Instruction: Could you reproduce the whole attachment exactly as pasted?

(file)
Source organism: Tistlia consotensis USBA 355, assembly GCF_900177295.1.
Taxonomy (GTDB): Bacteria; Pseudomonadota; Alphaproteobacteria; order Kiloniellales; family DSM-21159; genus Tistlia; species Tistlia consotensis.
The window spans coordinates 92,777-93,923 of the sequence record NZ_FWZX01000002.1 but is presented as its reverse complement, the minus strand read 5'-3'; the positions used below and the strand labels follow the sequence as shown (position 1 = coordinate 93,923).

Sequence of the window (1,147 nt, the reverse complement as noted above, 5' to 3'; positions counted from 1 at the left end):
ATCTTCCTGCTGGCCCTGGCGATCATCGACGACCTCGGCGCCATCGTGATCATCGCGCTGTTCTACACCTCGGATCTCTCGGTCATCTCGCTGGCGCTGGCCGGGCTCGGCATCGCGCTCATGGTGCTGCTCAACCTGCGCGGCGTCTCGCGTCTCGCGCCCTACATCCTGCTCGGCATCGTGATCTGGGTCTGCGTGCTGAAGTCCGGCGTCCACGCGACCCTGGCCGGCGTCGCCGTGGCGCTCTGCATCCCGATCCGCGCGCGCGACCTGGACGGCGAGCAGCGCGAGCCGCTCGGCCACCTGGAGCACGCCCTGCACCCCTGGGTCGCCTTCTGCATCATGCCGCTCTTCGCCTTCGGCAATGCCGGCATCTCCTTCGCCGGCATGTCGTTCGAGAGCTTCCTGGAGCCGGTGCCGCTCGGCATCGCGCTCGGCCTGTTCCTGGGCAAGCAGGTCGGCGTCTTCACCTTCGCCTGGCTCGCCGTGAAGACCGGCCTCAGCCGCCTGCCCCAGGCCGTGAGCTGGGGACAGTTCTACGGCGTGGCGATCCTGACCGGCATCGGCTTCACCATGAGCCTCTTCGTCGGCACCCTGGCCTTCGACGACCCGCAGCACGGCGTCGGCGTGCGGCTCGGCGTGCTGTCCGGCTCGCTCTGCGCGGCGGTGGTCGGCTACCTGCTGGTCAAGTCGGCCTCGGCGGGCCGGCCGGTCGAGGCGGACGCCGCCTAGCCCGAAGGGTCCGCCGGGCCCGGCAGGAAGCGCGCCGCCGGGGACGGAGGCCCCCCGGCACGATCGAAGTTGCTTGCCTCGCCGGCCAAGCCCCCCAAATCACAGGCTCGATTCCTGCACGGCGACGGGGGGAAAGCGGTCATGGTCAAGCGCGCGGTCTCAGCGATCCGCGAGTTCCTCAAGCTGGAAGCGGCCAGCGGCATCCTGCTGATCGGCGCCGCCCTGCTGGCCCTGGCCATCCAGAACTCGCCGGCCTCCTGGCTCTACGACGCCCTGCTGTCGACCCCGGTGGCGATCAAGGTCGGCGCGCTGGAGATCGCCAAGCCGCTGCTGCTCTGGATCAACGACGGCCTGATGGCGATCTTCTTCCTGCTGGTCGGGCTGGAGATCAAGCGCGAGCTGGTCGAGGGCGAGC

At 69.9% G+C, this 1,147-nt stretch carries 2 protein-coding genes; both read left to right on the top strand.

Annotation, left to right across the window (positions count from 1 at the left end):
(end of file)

Source organism: Tistlia consotensis USBA 355, assembly GCF_900177295.1.
Taxonomy (GTDB): Bacteria; Pseudomonadota; Alphaproteobacteria; order Kiloniellales; family DSM-21159; genus Tistlia; species Tistlia consotensis.
The window spans coordinates 92,777-93,923 of the sequence record NZ_FWZX01000002.1 but is presented as its reverse complement, the minus strand read 5'-3'; the positions used below and the strand labels follow the sequence as shown (position 1 = coordinate 93,923).

Sequence of the window (1,147 nt, the reverse complement as noted above, 5' to 3'; positions counted from 1 at the left end):
ATCTTCCTGCTGGCCCTGGCGATCATCGACGACCTCGGCGCCATCGTGATCATCGCGCTGTTCTACACCTCGGATCTCTCGGTCATCTCGCTGGCGCTGGCCGGGCTCGGCATCGCGCTCATGGTGCTGCTCAACCTGCGCGGCGTCTCGCGTCTCGCGCCCTACATCCTGCTCGGCATCGTGATCTGGGTCTGCGTGCTGAAGTCCGGCGTCCACGCGACCCTGGCCGGCGTCGCCGTGGCGCTCTGCATCCCGATCCGCGCGCGCGACCTGGACGGCGAGCAGCGCGAGCCGCTCGGCCACCTGGAGCACGCCCTGCACCCCTGGGTCGCCTTCTGCATCATGCCGCTCTTCGCCTTCGGCAATGCCGGCATCTCCTTCGCCGGCATGTCGTTCGAGAGCTTCCTGGAGCCGGTGCCGCTCGGCATCGCGCTCGGCCTGTTCCTGGGCAAGCAGGTCGGCGTCTTCACCTTCGCCTGGCTCGCCGTGAAGACCGGCCTCAGCCGCCTGCCCCAGGCCGTGAGCTGGGGACAGTTCTACGGCGTGGCGATCCTGACCGGCATCGGCTTCACCATGAGCCTCTTCGTCGGCACCCTGGCCTTCGACGACCCGCAGCACGGCGTCGGCGTGCGGCTCGGCGTGCTGTCCGGCTCGCTCTGCGCGGCGGTGGTCGGCTACCTGCTGGTCAAGTCGGCCTCGGCGGGCCGGCCGGTCGAGGCGGACGCCGCCTAGCCCGAAGGGTCCGCCGGGCCCGGCAGGAAGCGCGCCGCCGGGGACGGAGGCCCCCCGGCACGATCGAAGTTGCTTGCCTCGCCGGCCAAGCCCCCCAAATCACAGGCTCGATTCCTGCACGGCGACGGGGGGAAAGCGGTCATGGTCAAGCGCGCGGTCTCAGCGATCCGCGAGTTCCTCAAGCTGGAAGCGGCCAGCGGCATCCTGCTGATCGGCGCCGCCCTGCTGGCCCTGGCCATCCAGAACTCGCCGGCCTCCTGGCTCTACGACGCCCTGCTGTCGACCCCGGTGGCGATCAAGGTCGGCGCGCTGGAGATCGCCAAGCCGCTGCTGCTCTGGATCAACGACGGCCTGATGGCGATCTTCTTCCTGCTGGTCGGGCTGGAGATCAAGCGCGAGCTGGTCGAGGGCGAGC

At 69.9% G+C, this 1,147-nt stretch carries 2 protein-coding genes; both read left to right on the top strand.

Annotation, left to right across the window (positions count from 1 at the left end):